Here are the pluses and minuses of Pimsleur Spanish
Plus #1: Student-Friendly Method of Teaching
Pimsleur Spanish does not rely on repetitive drills or lists of words that have to be remembered by rote. Instead the vocabulary, grammar and sentence structure are taught naturally, as a child would learn from listening to people talk, and repeating the words and phrases back. Each lesson is an easily digestible thirty minutes, and never overloads you with too much information. The course is designed for one lesson to be studied each day, giving you a steady but manageable pace. Level 1 is an excellent introduction for beginners, and will give a solid foundation of pronunciation, essential grammar and a basic vocabulary without overwhelming.
Plus #2: Logical Method of Teaching
The lessons follow a logical pattern, allowing you to build on the knowledge from each previous lessons as you progress. Since each lesson is short, the course is great for those who can't devote a large amount of time to studying a new language, but who are serious about learning Spanish.
Plus #3: Method uses a Slow and Manageable Pace Ideal for anyone who categorizes their self as "foreign-language-learning challenged."
The Spanish speaker in the lessons is easy to understand, and never speaks too quickly. Conversations in Spanish are accompanied by English translations of words and phrases, and you learn to use these in response to being asked a question. This method challenges you to recall Spanish vocabulary and learn how to use it, rather than just repeating something which you have just heard. In this way, the information is more likely to stick in your brain, and you gradually become comfortable using a larger and larger amount of vocabulary.
Here are the minuses of Pimsleur Spanish
Minus #1: Overly Formal Spanish
The Spanish is only fit for tourists and businessmen and others desiring to learn formal Spanish. This may actually be a plus for some. But not for me. Since my initial motivation for learning Spanish was to communicate with friends at work in Spanish, the formal Spanish does not work for me. In some cases it has done more harm than good because when using certain Spanish phrases from Pimsleur some of my Spanish speaking friends have actually laughed at me and asked "where are you learning those ancient Spanish phrases?" Obviously, this did not motivate me to increase my study time with Pimsleur Spanish.
I recently became engaged to a native Spanish speaker from Venezuela who speaks some English but prefers to speak in her native language. Her parents (my future in-laws) speak absolutely no English.
By the way, I was introduced to her from a next door neighbor from Venezuela. My next neighbor from Venezuela, my next door neighbor from Mexico and I, we are now becoming the closest of friends, and so are our families. I have invited them to my home for cookouts and they have invited me to their homes for dinner parties. So I now have an even greater desire to speak familiar Spanish and less of a need to learn formal Spanish.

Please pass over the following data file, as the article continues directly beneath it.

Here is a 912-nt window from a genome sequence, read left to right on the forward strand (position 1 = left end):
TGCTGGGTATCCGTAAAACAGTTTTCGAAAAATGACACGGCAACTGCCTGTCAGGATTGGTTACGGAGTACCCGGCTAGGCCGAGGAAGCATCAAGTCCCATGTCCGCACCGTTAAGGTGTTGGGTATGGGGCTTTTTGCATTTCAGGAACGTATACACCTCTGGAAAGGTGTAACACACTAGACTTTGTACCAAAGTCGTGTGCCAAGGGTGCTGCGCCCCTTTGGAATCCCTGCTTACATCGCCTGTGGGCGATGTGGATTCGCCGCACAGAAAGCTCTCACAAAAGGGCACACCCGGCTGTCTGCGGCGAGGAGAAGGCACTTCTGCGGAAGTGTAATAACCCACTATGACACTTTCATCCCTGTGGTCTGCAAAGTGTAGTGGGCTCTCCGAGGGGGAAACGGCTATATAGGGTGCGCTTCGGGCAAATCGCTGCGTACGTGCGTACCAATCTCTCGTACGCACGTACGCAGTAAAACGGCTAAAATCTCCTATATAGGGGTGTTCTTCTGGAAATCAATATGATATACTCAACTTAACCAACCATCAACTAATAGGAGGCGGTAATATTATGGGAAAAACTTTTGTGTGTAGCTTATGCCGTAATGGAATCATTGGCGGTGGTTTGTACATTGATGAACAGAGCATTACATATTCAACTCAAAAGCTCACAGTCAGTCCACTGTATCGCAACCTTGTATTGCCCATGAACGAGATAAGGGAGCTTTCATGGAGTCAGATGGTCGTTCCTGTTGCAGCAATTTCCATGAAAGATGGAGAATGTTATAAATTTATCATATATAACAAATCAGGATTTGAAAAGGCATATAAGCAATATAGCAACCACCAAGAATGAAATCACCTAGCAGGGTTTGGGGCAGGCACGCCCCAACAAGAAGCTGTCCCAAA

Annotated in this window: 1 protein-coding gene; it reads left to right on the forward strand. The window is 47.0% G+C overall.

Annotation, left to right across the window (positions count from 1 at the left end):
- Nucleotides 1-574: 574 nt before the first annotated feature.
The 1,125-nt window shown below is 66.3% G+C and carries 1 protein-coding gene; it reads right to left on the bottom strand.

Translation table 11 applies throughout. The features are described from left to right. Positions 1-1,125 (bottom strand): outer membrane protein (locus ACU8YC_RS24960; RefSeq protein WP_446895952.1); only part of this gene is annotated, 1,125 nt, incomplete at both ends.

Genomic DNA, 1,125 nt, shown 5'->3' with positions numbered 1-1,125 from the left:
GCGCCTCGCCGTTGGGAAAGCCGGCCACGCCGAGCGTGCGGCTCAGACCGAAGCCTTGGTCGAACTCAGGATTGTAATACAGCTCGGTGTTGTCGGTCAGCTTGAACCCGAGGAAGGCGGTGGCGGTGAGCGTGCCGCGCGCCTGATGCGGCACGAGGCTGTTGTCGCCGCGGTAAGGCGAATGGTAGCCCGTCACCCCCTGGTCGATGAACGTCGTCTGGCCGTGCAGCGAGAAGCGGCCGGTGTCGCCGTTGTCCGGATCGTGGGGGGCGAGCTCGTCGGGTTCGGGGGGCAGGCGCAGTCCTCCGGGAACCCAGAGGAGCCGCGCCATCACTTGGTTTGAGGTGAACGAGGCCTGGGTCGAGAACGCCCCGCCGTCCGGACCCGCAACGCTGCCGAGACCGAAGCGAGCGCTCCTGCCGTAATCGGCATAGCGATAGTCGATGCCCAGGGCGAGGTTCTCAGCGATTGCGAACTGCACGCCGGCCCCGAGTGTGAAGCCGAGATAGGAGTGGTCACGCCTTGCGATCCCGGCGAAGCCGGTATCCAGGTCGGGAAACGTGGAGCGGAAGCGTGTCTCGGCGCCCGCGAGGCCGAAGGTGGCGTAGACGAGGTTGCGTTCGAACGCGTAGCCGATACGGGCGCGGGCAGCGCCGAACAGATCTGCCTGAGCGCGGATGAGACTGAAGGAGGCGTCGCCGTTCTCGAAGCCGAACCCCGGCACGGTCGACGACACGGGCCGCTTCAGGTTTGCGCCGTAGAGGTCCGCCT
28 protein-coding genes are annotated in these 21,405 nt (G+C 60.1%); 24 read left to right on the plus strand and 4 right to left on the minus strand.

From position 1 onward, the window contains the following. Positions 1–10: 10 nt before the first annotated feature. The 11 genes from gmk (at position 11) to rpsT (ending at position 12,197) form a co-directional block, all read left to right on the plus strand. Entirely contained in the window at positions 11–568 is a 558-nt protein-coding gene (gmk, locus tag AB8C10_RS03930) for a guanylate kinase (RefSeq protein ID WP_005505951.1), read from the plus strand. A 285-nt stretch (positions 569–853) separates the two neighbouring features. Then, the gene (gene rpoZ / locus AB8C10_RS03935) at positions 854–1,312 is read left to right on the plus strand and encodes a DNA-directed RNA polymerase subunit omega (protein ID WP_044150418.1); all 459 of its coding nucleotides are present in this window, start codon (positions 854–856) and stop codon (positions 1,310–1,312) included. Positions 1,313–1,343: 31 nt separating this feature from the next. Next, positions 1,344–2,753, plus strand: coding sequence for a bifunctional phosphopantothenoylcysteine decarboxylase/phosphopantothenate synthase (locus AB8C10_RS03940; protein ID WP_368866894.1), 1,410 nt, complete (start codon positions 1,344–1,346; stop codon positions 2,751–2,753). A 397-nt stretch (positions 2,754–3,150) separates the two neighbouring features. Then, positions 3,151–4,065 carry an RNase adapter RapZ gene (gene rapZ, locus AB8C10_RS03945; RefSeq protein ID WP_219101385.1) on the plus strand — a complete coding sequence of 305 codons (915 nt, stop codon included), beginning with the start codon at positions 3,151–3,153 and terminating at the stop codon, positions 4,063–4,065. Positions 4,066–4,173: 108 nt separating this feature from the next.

If your primary motivation for learning Spanish is to communicate with a native Spanish speaker who you are dating, your in-laws or future in-laws, or your Spanish speaking friends, then I would say skip Pimsleur Spanish and get LSLC.
I have purchased all of the most popular Spanish courses without exception, and LSLC is the only one that I have discovered that teaches familiar Spanish for the person seeking fluency. All the other courses were either in one of the two following categories or a combination of the two:
a. Formal Spanish for travelers and business persons
b. Spanish for those who never wish to reach fluency but merely wish to learn the basics of Spanish before moving on to learning another language. Also known as the foreign language hobbyist.
Minus #2: Very limited Vocabulary and Grammar
Another negative to Pimsleur Spanish is that the course teaches very limited vocabulary and grammar. After finishing all 3 levels of Pimsleur Spanish, I realized that if I had only used the Spanish that I had learned from Pimsleur, I would not have been able to hold a conversation with a 4 year old in Spanish. Pimsleur does not teach you enough vocabulary to hold an intelligent conversation in Spanish. What Pimsleur is good at is teaching you basic phrases for a trip to a Spanish speaking country. But if you want to have a real conversation with your friends about your plans for the weekend, then Pimsleur is a complete waste. Unless the only plans you have for the weekend are to drink beers. How to order a beer or a "cerveza" is one of the phrases that you will learn in Pimsleur.
After completing all 3 levels of Pimsleur Spanish, you will feel comfortable saying phases in Spanish such as I am . . . , I was . . . , I have . . . , I used to be. . . , and I am going to. But as soon as the time comes for you to express yourself and conjugate Spanish verbs in a normal everyday conversation with a phrase beginning with I should . . . , I should have . . . , I would . . . ., I would have . . . , I could . . . , I could have . . . , I was going to . . . , I will have . . . , I was (verb) ing, I had . . . , you will be at a complete loss of words.